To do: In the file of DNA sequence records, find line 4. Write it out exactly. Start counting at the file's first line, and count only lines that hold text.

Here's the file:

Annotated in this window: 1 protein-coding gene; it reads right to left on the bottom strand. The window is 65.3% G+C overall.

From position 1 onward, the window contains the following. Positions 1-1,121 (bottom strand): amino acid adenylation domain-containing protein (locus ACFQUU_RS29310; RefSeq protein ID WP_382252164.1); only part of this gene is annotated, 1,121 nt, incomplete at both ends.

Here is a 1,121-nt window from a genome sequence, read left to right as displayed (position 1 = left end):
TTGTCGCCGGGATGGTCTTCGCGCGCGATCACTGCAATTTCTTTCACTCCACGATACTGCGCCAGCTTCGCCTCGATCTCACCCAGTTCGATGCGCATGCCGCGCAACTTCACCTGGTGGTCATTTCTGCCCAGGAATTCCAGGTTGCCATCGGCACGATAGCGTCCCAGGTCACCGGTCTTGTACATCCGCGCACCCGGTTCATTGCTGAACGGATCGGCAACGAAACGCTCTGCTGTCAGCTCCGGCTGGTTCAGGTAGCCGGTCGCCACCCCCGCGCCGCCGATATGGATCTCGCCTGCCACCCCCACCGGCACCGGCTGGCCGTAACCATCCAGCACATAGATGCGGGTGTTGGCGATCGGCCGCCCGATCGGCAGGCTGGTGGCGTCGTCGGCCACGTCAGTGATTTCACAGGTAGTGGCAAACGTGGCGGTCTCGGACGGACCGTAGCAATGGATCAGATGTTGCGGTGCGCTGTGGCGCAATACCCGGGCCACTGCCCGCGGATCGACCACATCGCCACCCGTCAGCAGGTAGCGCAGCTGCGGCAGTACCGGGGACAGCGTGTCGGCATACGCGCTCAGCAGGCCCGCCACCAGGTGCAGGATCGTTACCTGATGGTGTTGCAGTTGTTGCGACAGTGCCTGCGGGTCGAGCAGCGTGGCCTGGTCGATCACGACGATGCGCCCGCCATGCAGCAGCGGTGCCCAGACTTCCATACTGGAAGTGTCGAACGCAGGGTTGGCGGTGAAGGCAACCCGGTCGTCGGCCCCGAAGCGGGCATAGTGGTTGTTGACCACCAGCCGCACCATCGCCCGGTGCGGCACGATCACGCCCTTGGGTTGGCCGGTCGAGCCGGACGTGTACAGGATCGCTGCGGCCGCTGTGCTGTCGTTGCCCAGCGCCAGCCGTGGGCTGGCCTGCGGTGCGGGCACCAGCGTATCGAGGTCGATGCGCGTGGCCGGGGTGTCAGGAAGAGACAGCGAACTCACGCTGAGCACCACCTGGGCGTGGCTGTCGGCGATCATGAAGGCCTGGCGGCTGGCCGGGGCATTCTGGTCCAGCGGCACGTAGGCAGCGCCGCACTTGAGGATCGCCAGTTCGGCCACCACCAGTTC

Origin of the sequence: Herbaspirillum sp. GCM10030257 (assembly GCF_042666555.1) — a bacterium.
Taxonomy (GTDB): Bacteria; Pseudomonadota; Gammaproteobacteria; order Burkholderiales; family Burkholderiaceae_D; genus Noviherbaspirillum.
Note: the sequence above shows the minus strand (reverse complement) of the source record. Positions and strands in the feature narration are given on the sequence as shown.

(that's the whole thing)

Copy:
TTGTCGCCGGGATGGTCTTCGCGCGCGATCACTGCAATTTCTTTCACTCCACGATACTGCGCCAGCTTCGCCTCGATCTCACCCAGTTCGATGCGCATGCCGCGCAACTTCACCTGGTGGTCATTTCTGCCCAGGAATTCCAGGTTGCCATCGGCACGATAGCGTCCCAGGTCACCGGTCTTGTACATCCGCGCACCCGGTTCATTGCTGAACGGATCGGCAACGAAACGCTCTGCTGTCAGCTCCGGCTGGTTCAGGTAGCCGGTCGCCACCCCCGCGCCGCCGATATGGATCTCGCCTGCCACCCCCACCGGCACCGGCTGGCCGTAACCATCCAGCACATAGATGCGGGTGTTGGCGATCGGCCGCCCGATCGGCAGGCTGGTGGCGTCGTCGGCCACGTCAGTGATTTCACAGGTAGTGGCAAACGTGGCGGTCTCGGACGGACCGTAGCAATGGATCAGATGTTGCGGTGCGCTGTGGCGCAATACCCGGGCCACTGCCCGCGGATCGACCACATCGCCACCCGTCAGCAGGTAGCGCAGCTGCGGCAGTACCGGGGACAGCGTGTCGGCATACGCGCTCAGCAGGCCCGCCACCAGGTGCAGGATCGTTACCTGATGGTGTTGCAGTTGTTGCGACAGTGCCTGCGGGTCGAGCAGCGTGGCCTGGTCGATCACGACGATGCGCCCGCCATGCAGCAGCGGTGCCCAGACTTCCATACTGGAAGTGTCGAACGCAGGGTTGGCGGTGAAGGCAACCCGGTCGTCGGCCCCGAAGCGGGCATAGTGGTTGTTGACCACCAGCCGCACCATCGCCCGGTGCGGCACGATCACGCCCTTGGGTTGGCCGGTCGAGCCGGACGTGTACAGGATCGCTGCGGCCGCTGTGCTGTCGTTGCCCAGCGCCAGCCGTGGGCTGGCCTGCGGTGCGGGCACCAGCGTATCGAGGTCGATGCGCGTGGCCGGGGTGTCAGGAAGAGACAGCGAACTCACGCTGAGCACCACCTGGGCGTGGCTGTCGGCGATCATGAAGGCCTGGCGGCTGGCCGGGGCATTCTGGTCCAGCGGCACGTAGGCAGCGCCGCACTTGAGGATCGCCAGTTCGGCCACCACCAGTTC